The faster I run the less pain I have

By Skip

Sounds strange, right?  Running faster means less pain?  For some reason, that seems to be the case for me and I have a couple of theories on it.  Some of which I have hinted to before but I want to put it down all on one page and put it in writing to confirm my insanity.

Today’s scheduled run was scheduled as:

  • WU: Run 10 minutes @ moderate aerobic intensity
  • MS: Run 10 minutes @ moderate aerobic intensity
  • CD: Run 10 minutes @ moderate aerobic intensity

I planned this one as a 6.2 mile run right from the start.  Ignore my training plan!  I need to build miles before the A1A half marathon next weekend.  This was also my longest run since my injury and the “fixing” of my injury.  I have good news and bad news on that front.

Click for larger view

The bad news is that my ITBS kicked in at about mile 4.  I was able to manage the pain and eventually worked through it.  The faster I ran the more it went away… ok, THAT could be dangerous, right?  The good news is that I made it through the run without having to stop and I finished strong, all things considering.  I was able to maintain about a 7:30 pace during this workout.   The “kicker” is that at the end when I started running a 6:00-6:30 pace, well, that is when ALL of the pain went away.

Looking back at my run tonight, I would like to think that I could hold an 8:00 pace forever….. wishful thinking for 13.1 in a week and a half?  I wanted to be at a 6:30 pace by this time but have been sidetracked by this injury.  I can only hope the end is near and I am through with this.

So, my theory of why the the pain goes away when I run faster is two fold;  One, I think that when my heart rate increases my mind starts worrying and thinking about more things other than “was that my knee that just felt funny?  Should I adjust for it?  Am I landing properly?  Bad form / good form?”  You name it, my mind is thinking about my knee, that is until I put my body to the test and push it a little bit more.  Theory number two is that as I increase my speed, my form becomes totally different and I think I have better technique.  I start running like I learned to run… fast!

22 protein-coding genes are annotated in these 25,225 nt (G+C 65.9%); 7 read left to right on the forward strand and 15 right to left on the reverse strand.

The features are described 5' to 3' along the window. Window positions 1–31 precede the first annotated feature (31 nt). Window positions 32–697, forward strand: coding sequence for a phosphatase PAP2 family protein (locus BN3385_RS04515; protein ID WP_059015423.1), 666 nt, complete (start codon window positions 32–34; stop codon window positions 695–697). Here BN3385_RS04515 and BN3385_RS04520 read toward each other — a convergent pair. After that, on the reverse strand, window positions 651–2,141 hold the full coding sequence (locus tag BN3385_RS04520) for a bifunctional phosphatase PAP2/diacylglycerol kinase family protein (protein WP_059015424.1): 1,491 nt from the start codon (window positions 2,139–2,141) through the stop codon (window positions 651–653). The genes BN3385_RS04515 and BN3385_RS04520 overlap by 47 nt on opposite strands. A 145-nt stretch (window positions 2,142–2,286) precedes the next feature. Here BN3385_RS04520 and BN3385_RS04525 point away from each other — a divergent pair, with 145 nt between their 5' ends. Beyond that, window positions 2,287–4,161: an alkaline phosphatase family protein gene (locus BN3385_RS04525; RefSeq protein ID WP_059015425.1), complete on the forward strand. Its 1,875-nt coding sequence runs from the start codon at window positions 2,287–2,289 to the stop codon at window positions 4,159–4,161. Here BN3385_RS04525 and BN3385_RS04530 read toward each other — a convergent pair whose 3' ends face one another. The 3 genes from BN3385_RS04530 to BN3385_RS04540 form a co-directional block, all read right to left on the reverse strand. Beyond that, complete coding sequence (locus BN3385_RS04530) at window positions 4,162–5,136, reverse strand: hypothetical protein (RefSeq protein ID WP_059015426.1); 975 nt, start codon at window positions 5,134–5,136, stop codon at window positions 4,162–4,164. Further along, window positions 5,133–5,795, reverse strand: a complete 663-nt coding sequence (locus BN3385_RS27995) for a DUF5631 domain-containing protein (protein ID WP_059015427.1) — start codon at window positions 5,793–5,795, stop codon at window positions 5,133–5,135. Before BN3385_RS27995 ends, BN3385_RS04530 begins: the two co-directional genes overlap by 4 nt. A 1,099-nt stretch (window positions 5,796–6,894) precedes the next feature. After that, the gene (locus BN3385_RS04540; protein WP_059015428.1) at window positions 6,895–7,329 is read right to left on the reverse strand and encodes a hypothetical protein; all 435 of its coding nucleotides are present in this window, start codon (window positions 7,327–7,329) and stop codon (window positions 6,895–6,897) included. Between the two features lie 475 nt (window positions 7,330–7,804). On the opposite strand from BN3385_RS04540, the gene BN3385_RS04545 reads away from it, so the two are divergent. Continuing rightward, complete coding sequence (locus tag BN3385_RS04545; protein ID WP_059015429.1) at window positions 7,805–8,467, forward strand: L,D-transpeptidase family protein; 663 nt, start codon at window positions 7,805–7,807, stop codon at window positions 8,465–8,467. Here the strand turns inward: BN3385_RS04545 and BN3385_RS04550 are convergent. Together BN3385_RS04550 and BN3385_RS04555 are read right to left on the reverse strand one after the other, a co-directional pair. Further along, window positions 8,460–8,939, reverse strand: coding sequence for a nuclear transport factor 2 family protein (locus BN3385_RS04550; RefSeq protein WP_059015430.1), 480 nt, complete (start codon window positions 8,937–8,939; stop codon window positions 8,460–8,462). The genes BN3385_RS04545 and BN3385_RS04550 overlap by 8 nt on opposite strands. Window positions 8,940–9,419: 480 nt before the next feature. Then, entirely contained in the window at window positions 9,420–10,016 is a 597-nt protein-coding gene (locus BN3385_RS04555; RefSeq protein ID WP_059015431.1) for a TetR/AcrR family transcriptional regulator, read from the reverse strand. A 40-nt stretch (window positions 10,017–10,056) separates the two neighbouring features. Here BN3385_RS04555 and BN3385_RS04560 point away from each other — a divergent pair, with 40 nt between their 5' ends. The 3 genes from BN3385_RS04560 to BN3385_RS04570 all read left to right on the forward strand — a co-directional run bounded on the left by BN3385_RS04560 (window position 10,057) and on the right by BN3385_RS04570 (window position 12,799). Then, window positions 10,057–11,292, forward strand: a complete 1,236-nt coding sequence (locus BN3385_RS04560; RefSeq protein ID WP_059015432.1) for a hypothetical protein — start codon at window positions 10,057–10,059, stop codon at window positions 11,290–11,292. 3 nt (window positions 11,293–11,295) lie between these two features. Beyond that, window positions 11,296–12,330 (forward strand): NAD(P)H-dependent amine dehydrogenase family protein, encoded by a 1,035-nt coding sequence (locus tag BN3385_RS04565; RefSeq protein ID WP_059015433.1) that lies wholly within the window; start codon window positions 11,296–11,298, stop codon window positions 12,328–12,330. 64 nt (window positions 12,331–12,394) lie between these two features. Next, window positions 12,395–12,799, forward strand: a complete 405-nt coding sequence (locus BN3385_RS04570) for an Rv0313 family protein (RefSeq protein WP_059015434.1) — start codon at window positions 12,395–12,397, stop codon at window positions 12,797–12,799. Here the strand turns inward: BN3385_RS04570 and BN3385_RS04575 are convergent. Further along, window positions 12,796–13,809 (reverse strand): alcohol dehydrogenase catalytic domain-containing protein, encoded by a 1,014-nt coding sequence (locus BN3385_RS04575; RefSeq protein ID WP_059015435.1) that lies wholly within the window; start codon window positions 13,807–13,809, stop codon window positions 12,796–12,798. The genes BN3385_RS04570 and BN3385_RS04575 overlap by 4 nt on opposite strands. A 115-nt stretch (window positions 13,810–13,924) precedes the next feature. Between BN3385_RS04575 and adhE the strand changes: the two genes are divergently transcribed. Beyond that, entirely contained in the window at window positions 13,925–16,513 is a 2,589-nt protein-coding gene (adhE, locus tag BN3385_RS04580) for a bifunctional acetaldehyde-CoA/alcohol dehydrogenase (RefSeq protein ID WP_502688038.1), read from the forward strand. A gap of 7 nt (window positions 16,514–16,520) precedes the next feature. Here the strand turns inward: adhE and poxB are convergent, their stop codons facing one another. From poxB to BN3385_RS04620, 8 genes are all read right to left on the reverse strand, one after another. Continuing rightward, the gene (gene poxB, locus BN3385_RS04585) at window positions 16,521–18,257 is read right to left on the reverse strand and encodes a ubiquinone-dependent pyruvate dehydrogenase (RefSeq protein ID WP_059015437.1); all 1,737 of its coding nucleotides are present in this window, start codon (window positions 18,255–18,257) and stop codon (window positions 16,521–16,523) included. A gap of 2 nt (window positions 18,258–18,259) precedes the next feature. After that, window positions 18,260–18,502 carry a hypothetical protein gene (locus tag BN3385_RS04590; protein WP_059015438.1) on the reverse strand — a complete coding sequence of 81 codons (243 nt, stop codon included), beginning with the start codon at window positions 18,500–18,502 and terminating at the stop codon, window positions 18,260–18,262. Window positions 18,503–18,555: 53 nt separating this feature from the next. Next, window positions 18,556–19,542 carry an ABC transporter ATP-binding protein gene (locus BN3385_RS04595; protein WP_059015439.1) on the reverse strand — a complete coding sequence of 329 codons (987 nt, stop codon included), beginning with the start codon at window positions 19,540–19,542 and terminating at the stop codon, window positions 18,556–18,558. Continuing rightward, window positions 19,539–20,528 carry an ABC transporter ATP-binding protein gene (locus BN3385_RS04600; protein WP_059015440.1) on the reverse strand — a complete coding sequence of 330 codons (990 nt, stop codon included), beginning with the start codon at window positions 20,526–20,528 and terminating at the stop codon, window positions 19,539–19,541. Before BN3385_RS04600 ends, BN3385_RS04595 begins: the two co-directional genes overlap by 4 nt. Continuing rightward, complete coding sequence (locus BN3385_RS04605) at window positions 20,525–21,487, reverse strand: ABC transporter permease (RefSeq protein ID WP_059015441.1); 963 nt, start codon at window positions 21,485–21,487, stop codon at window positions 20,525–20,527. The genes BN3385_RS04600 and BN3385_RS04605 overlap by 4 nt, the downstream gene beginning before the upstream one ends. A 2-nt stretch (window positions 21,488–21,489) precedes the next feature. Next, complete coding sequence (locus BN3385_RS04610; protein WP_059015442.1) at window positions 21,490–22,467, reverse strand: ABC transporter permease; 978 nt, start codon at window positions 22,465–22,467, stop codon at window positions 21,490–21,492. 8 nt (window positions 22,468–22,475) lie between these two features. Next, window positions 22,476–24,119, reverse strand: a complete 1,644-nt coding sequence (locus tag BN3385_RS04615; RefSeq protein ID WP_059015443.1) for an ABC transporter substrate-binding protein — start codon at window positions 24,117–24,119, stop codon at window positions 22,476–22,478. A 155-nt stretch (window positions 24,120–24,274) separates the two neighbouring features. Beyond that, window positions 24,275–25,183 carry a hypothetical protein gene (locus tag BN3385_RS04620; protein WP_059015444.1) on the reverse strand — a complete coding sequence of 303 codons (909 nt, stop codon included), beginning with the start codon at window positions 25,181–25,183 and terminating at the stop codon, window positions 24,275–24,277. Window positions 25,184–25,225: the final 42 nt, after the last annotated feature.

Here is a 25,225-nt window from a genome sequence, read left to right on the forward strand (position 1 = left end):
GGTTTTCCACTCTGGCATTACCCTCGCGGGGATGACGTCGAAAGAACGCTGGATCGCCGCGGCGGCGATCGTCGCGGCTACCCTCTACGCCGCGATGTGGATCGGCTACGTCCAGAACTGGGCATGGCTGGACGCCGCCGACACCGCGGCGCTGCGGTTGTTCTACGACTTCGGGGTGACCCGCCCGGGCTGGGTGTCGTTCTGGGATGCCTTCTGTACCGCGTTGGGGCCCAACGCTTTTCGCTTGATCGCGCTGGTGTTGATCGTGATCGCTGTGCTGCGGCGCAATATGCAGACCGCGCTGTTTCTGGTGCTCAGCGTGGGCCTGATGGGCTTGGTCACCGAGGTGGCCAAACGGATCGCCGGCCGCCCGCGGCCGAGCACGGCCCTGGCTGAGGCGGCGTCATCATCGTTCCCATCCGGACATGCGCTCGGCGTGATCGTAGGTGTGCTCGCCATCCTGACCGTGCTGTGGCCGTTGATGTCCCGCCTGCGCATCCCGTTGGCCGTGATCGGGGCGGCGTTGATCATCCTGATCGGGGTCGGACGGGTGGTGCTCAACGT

MY BODY WON’T LET ME RUN SLOW…. Ha!  I have the best coach out there built right into my body.

If you liked that post, then try these...

The Quest for Boston on March 7th, 2013

Lack of cardio is killing me! on September 28th, 2011

Holy Boucing Belly, Batman! on September 27th, 2011

An athlete, deconstructed on September 26th, 2011

RSR 38 - The start of the trilogy races on June 18th, 2011

Filed in: 10K, Injury, Running, Sprint Training, Triathlon • Thursday, February 10th, 2011


Your 2nd theory is not far off from the truth. There is much study out there that actually states that distance running is unnatural for us. That our body structure was made to run in fast spurts very efficiently. I have also experienced thus were I would begin to feel pain on a slower long training session yet no pain on a speed training interval session. Wether it’s scientific or not I believe theory 2 is sounds. So what do we get out of all of this? Go as freakin fast as you can lol lol

I only wish I could maintain that speed for longer distances, but then I guess I wouldn’t even be talking about this injury. As somebody posted on Twitter in regards to this, “When you run faster, you naturally land more towards your mid/forefoot. Proper form = less impact = less pain.” The good news is that most of my races this year are 3.1 miles which I can maintain at a pretty darn fast pace. It is just this half marathon coming up and then Alcatraz which will be an 8 mile run.


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So if you have read any of the blog thus far you know a little bit about me… I can not be told what to do and I push myself about as far as I can be pushed!

But how did I get here and why? Well, that is what this page is about.

I was never really the athletic type. Sure, I played tennis in high school (and quite well, mind you) but running CERTAINLY was never my thing!

The start of 2009 was big for me as I came to the realization that I had put on too much weight over the past 10 years (read more...)